Last month I wrote about cybersecurity for the Commercial Facilities critical infrastructure sector. Physical security is an essential aspect of protecting critical infrastructure, particularly because most of these types of facilities provide access to the general public.
Below, I have outlined some of the key physical security issues for each of the facility types included in this critical infrastructure area:
As pictured as the banner for this article, concerts present a variety of physical security threats. Several of these are listed below:
- Unauthorized Access: There’s a need for strict entry and exit protocols to deter unauthorized individuals from gaining entry to sensitive areas.
- Crowd Control: Effective management of large crowds is crucial to mitigate risks related to stampedes or riots.
- Emergency Exits: Lack of clearly marked and unobstructed emergency exits can hinder evacuation efforts
A technique I have used when photographing crowds of people is to slightly blur the image. I do this to protect the privacy of the people in the crowd.
1. Access Control
– Issue: Given the diverse nature of events and attendees, controlling who has access to various parts of a conference facility is challenging.
– Implication: Unauthorized individuals could potentially gain access to sensitive areas, posing a risk to participants and confidential information.
– Issue: Inadequate surveillance measures can lead to blind spots within the facility, where illicit activities could go unnoticed.
– Implication: Without comprehensive camera coverage and monitoring, the risk of theft, vandalism, or other forms of misconduct increases.
3. Emergency Response
– Issue: The lack of clearly marked and easily accessible emergency exits and muster points can create confusion in case of an emergency situation such as fire or a violent attack.
– Implication: Inefficient evacuation procedures could result in injuries or loss of life during emergency scenarios.
Sports stadiums are often located within the downtown area of major cities adding to the congestion and vehicular access challenges for city managers. Three of the important considerations for this type include:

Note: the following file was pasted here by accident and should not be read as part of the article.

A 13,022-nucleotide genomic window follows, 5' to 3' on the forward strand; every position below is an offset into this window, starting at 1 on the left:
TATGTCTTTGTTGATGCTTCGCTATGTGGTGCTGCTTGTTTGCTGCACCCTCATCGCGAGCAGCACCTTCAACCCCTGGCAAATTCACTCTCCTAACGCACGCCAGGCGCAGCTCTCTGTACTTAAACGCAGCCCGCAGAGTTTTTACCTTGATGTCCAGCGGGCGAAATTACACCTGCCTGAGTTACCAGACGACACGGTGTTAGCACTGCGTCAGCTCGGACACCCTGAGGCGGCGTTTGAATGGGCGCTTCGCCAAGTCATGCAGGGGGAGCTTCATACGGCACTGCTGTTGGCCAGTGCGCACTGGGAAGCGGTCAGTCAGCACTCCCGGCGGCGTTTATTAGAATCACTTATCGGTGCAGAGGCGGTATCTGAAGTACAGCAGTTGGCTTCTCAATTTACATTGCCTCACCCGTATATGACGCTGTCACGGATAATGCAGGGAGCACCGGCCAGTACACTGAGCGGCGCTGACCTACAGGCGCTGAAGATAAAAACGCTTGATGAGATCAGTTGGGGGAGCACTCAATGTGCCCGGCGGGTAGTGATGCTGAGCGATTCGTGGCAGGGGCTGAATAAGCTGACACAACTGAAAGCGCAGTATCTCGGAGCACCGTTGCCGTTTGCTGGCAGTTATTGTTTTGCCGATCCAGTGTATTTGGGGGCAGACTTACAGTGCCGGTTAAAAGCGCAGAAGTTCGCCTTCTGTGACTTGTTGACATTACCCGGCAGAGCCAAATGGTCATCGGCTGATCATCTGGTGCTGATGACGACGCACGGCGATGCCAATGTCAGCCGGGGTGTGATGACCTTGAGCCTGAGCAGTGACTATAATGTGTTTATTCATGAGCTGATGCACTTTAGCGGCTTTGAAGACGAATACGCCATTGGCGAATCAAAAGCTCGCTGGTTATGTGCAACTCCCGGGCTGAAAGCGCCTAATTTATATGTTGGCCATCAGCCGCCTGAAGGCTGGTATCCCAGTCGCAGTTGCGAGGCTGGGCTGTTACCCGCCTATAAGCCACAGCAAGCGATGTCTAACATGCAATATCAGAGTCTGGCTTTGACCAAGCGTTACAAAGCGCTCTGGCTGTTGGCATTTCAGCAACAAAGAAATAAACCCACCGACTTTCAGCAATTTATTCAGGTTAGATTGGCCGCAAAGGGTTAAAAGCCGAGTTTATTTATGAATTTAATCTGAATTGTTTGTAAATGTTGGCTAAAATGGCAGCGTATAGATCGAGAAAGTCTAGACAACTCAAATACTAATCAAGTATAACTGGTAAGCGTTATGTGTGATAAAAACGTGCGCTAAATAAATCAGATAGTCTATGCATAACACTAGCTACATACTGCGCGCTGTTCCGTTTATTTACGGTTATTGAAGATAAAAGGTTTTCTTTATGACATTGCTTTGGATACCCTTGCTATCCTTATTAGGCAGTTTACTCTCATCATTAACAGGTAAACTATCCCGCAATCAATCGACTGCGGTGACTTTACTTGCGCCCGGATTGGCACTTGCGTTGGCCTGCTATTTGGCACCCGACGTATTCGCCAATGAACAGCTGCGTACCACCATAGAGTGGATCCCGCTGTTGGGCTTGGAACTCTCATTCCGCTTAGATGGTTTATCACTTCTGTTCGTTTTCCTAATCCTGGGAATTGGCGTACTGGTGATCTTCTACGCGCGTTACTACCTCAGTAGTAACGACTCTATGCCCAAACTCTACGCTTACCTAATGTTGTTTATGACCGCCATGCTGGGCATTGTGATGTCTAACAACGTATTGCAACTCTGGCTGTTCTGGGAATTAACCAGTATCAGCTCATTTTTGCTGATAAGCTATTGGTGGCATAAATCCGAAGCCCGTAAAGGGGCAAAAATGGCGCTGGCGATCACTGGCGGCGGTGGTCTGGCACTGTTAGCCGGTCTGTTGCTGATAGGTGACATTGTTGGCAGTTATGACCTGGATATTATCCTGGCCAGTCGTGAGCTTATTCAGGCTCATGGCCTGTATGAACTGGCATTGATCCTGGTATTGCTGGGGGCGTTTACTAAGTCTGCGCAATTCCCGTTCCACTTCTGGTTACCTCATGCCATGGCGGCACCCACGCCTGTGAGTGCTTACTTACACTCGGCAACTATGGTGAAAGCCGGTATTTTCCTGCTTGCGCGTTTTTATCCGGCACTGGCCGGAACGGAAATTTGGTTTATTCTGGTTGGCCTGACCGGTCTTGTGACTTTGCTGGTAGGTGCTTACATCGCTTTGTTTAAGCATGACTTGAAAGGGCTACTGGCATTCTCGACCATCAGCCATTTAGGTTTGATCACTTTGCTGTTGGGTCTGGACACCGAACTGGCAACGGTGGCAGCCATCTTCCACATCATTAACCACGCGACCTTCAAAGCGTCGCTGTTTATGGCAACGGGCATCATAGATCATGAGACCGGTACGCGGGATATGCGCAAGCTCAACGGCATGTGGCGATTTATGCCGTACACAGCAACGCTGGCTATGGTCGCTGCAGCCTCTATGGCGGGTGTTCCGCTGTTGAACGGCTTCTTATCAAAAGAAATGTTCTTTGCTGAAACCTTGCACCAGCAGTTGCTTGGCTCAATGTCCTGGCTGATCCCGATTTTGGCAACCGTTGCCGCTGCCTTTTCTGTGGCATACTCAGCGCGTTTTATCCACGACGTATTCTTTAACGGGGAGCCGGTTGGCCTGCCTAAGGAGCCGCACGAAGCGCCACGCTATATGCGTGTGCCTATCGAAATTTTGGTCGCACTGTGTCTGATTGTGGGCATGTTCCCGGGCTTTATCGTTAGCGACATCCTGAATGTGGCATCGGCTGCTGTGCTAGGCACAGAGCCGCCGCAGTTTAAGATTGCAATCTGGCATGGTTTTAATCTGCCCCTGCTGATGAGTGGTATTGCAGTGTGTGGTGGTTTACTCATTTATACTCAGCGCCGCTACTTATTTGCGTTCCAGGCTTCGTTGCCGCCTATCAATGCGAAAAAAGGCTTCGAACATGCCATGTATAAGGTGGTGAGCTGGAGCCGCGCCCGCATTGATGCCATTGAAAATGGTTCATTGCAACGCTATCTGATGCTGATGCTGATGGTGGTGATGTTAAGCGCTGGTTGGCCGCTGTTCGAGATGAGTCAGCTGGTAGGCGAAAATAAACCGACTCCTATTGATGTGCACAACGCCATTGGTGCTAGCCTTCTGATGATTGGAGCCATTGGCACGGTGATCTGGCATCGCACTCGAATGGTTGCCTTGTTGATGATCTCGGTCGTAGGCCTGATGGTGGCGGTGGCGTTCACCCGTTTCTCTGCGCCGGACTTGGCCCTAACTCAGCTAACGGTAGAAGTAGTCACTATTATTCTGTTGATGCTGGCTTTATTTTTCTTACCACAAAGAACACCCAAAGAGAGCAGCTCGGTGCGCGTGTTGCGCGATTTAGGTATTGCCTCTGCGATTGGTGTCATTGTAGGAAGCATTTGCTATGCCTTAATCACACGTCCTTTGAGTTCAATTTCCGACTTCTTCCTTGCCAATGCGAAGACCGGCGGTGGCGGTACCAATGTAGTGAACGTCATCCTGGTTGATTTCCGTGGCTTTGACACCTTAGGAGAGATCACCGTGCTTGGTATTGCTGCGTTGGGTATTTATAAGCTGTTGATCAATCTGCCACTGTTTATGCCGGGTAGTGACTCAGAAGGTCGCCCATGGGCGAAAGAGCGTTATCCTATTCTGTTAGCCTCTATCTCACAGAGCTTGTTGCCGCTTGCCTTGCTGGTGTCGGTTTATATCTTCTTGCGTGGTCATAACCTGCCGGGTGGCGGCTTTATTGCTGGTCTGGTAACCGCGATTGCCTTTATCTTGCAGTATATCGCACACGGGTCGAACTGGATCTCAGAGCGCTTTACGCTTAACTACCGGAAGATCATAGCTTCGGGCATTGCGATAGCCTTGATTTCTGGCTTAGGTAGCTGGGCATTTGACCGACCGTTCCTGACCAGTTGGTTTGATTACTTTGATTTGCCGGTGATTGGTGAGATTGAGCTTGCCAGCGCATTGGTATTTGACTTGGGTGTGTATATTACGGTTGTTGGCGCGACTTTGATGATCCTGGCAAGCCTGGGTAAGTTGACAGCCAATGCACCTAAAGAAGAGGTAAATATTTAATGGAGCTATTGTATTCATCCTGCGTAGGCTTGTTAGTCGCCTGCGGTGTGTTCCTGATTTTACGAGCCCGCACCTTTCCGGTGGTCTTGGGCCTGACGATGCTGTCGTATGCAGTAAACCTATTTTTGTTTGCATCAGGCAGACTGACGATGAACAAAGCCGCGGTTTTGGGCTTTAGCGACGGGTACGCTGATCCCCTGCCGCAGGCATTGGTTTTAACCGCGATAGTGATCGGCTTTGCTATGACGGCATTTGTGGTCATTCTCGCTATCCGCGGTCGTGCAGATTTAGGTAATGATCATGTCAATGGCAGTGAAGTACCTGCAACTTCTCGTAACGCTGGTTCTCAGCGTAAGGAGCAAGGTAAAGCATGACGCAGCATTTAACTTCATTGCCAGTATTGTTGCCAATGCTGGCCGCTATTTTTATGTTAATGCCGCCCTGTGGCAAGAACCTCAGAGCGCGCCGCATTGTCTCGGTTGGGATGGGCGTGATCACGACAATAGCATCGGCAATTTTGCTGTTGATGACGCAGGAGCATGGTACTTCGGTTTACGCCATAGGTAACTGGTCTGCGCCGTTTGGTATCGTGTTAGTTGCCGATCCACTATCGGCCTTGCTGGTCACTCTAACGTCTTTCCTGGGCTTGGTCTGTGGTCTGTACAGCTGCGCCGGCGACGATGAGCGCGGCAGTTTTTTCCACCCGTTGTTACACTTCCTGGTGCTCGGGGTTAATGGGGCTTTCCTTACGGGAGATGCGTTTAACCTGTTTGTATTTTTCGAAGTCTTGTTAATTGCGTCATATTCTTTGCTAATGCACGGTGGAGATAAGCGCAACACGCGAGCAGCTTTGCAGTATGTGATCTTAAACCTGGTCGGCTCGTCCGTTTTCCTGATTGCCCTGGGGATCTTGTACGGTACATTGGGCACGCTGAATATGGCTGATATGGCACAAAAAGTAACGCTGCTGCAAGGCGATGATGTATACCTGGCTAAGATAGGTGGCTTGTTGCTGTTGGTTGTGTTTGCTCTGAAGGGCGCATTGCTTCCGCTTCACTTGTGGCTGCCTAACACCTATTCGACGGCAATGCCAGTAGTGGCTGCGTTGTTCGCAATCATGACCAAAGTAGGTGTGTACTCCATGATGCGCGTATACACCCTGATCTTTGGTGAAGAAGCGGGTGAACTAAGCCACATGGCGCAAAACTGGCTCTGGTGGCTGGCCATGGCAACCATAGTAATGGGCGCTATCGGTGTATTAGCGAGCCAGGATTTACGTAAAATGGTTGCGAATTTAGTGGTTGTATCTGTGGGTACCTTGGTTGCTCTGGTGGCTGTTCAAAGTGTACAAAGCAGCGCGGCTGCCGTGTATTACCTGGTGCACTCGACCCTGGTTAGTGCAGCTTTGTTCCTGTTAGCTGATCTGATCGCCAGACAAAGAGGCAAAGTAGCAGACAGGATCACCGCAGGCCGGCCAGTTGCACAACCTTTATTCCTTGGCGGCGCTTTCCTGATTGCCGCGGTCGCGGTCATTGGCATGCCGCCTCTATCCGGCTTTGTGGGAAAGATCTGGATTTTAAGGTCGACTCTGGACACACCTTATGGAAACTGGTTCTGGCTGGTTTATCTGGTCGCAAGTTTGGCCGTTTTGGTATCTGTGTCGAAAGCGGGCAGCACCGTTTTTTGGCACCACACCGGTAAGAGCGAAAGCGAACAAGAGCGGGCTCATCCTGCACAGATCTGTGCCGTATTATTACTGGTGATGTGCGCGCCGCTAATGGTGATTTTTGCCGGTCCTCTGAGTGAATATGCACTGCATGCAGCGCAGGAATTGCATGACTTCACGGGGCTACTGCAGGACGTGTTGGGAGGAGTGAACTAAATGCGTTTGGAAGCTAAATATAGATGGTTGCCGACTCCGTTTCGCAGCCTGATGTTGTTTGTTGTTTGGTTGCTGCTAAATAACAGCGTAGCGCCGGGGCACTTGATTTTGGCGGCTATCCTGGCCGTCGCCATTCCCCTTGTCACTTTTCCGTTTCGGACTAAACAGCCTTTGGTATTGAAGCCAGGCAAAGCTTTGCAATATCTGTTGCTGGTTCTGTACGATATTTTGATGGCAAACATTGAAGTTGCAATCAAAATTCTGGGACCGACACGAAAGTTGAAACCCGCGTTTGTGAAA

- Vehicular Access: Insufficient barriers can make stadiums vulnerable to vehicular attacks.
- Surveillance Gaps: Inadequate camera coverage can result in blind spots where illicit activities can go undetected.
- VIP Areas: These often require additional security measures due to the higher likelihood of targeted attacks.
For several years the annual BlackHat conference has been held at the massive Mandalay Bay Convention Center. I took this photo at the Race and Sports Book facility within that complex.
Three of the special considerations for this type inclue:
- Cash Handling: Large amounts of cash necessitate robust security measures, including secure storage and transit systems.
- Fraud Prevention: Casinos are hotspots for various types of fraud, requiring special attention to card reading and surveillance systems.
- High-Profile Guests: The presence of high-value individuals demands specialized security
Houses of Worship
I’ve traveled to over 50 countries in my life. One of my greatest pleasures has been to photo document the houses of worship in many of the places I have traveled. Below is a sampling of some of the images I’ve collected from Christian, Jewish, Muslim, Buddhist and Hindu houses of worship. Unfortunately, although these are supposed to be safe spaces for individuals, they have become magnets for lone wolf threat actors in recent years.
- Limited Security Personnel: These places often have fewer resources for security, making them more vulnerable.
- Open-Access Nature: The welcoming atmosphere can be exploited by individuals with malicious intent.
- Cultural and Religious Sensitivities: There may be reluctance to implement stringent security measures due to concerns about inclusivity.
Shopping malls, movie threatre complexes and big box stores have also been subjected to the threat actions of lone wolf threat actors. Some of the physical security concerns here include the following:
- Multiple Entry and Exit Points: The large number of entrances and exits makes it difficult to monitor and control access effectively.
- Parking Areas: Poorly lit and minimally supervised parking areas can be a security risk.
- Varied Tenant Needs: Different types of stores have different security requirements, making a one-size-fits-all approach ineffective.
Addressing these concerns through a combination of technological solutions and human oversight can go a long way in mitigating risks and ensuring the physical security of all types of Commercial Facilities.
To learn more about what you can do to network with like-minded security professionals seeking to protect Commercial Facilities, please contact us.